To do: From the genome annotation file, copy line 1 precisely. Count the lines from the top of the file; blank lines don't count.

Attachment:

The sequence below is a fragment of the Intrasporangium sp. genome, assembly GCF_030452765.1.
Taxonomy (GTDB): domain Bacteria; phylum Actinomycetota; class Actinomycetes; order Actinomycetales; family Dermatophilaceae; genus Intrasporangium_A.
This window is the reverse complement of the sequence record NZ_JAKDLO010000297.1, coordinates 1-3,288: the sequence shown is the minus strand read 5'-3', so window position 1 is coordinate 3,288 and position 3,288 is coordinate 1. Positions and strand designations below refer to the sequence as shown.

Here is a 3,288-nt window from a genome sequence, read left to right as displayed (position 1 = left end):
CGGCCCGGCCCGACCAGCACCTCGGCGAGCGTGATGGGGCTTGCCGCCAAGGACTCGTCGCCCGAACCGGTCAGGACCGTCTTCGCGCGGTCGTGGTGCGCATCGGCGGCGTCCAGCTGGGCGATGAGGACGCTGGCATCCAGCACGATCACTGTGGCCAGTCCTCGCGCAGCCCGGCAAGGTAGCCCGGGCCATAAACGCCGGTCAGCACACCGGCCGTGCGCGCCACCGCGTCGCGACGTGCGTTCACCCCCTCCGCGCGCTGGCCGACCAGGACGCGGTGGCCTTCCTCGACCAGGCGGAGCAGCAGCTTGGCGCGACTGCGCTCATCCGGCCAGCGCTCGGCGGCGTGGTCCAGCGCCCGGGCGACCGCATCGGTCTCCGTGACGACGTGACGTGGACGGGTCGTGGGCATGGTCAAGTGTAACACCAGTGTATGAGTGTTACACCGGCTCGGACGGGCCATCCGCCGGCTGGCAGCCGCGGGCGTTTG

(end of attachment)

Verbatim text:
The sequence below is a fragment of the Intrasporangium sp. genome, assembly GCF_030452765.1.